VOD film review: Compliance
James R | On 20, Aug 2013
Director: Craig Zobel
Cast: Ann Dowd, Dreama Walker, Pat Healy
Watch Compliance online in the UK: MUBI UK / Amazon Prime / Apple TV (iTunes) / Prime Video (Buy/Rent) / Google Play
In 1963, Milgram shocked the word with an experiment that proved humans would do horrible things to each other if they thought they were simply following orders. That would never happen to me, people cried. I would just say no. But in recent years, something happened in a fast food restaurant that proved just how right Milgram was – and director Craig Zobel has turned it into a stomach-churning piece of cinema.
Sandra (Dowd) is halfway through the busy Friday shift at ChickWich when she gets a phone call from Officer Daniels (Healy). It turns out that employee Becky (Walker) has stolen money from a customer and the police are on their way. Until they arrive, she needs to be detained in a room. Alone.
Sounds dodgy? It is. But Healy’s policeman is persistent and persuasive, upping the ante by targeting different people with his abusive demands. Sure enough, things go from weird to wrong to traumatic. Zodel takes him time, though, gradually stepping up the horror. First, it’s a rummage through the pockets, then, the purse, and things get more disturbing from there.
Cutting between the counters full of discarded fried food and the stark storeroom where Becky is held, Compliance builds up a seedy, nasty look that lends the whole thing an exploitative air. But Zodel frequently averts our gaze from her discomfort. In fact, we spend more time focusing on Sandra’s psychological torment than that of her prisoner. The question throughout is: “How the hell is this possible?”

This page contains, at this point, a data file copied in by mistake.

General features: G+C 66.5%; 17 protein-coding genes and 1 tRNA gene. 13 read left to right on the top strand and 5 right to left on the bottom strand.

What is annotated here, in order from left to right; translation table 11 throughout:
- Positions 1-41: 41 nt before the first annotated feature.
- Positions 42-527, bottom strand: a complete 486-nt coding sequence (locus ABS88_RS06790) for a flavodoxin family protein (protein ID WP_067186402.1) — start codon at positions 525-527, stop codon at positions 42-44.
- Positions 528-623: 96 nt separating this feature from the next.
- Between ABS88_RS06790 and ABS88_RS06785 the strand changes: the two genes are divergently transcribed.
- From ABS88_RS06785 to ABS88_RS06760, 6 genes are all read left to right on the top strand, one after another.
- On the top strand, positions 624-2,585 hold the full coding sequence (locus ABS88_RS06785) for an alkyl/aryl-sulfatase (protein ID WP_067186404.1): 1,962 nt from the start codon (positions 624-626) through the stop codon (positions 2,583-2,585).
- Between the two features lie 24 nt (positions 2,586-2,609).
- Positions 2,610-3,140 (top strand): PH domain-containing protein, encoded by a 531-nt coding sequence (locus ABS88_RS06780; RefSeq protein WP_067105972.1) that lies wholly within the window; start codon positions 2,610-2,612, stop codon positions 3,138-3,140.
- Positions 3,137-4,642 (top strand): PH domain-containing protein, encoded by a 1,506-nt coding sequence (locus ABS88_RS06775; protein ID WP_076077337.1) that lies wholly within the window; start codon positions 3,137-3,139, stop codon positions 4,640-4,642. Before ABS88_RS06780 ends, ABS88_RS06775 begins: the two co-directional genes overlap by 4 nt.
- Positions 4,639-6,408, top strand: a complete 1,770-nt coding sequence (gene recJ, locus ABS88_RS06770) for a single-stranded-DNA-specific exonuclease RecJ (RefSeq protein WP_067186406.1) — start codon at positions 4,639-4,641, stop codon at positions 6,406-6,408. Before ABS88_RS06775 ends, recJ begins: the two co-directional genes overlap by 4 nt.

Dreama Walker’s middle manager helps provide the answer. Struggling to deal with the customers and the cop on the phone, she plays up her vulnerability without being too weak. She questions, but Healy’s polite policeman keeps coming up with answers. The result is horrific to watch.
Ann Dowd’s wide-eyed terror becomes painful to witness before the first 60 minutes are up. The final third is unbearable – hammered home by a shocking statistic at the end. Should Compliance be shorter to make it an easier watch? Perhaps. But Zodel’s slow-burn reconstruction is gruesomely gripping. Every time you look away, the improvised dialogue and low-key setting are nasty reminders that not only is this disturbingly plausible, but it’s also true. It’s Milgram for the McDonald’s generation. Your stomach won’t recover for hours.